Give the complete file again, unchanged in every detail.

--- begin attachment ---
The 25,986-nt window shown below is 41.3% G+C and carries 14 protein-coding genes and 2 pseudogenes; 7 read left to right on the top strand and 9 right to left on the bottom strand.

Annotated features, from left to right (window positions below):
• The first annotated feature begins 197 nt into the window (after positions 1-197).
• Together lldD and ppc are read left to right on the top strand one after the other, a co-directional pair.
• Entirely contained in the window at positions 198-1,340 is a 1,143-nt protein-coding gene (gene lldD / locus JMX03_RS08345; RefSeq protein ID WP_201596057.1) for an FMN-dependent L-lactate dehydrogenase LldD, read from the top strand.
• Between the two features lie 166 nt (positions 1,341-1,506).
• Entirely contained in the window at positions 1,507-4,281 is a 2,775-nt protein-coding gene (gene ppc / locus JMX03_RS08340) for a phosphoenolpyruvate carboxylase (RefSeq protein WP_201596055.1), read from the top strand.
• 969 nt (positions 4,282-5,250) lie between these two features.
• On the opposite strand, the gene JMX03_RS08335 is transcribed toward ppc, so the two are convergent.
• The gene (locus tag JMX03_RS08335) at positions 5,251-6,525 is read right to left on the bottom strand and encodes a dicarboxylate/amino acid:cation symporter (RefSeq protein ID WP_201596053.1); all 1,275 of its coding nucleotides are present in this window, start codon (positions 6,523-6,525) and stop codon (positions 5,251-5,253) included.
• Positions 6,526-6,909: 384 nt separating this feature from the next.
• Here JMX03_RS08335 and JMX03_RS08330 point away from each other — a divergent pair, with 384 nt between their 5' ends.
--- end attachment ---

The 25,986-nt window shown below is 41.3% G+C and carries 14 protein-coding genes and 2 pseudogenes; 7 read left to right on the top strand and 9 right to left on the bottom strand.

Annotated features, from left to right (window positions below):
• The first annotated feature begins 197 nt into the window (after positions 1-197).
• Together lldD and ppc are read left to right on the top strand one after the other, a co-directional pair.
• Entirely contained in the window at positions 198-1,340 is a 1,143-nt protein-coding gene (gene lldD / locus JMX03_RS08345; RefSeq protein ID WP_201596057.1) for an FMN-dependent L-lactate dehydrogenase LldD, read from the top strand.
• Between the two features lie 166 nt (positions 1,341-1,506).
• Entirely contained in the window at positions 1,507-4,281 is a 2,775-nt protein-coding gene (gene ppc / locus JMX03_RS08340) for a phosphoenolpyruvate carboxylase (RefSeq protein WP_201596055.1), read from the top strand.
• 969 nt (positions 4,282-5,250) lie between these two features.
• On the opposite strand, the gene JMX03_RS08335 is transcribed toward ppc, so the two are convergent.
• The gene (locus tag JMX03_RS08335) at positions 5,251-6,525 is read right to left on the bottom strand and encodes a dicarboxylate/amino acid:cation symporter (RefSeq protein ID WP_201596053.1); all 1,275 of its coding nucleotides are present in this window, start codon (positions 6,523-6,525) and stop codon (positions 5,251-5,253) included.
• Positions 6,526-6,909: 384 nt separating this feature from the next.
• Here JMX03_RS08335 and JMX03_RS08330 point away from each other — a divergent pair, with 384 nt between their 5' ends.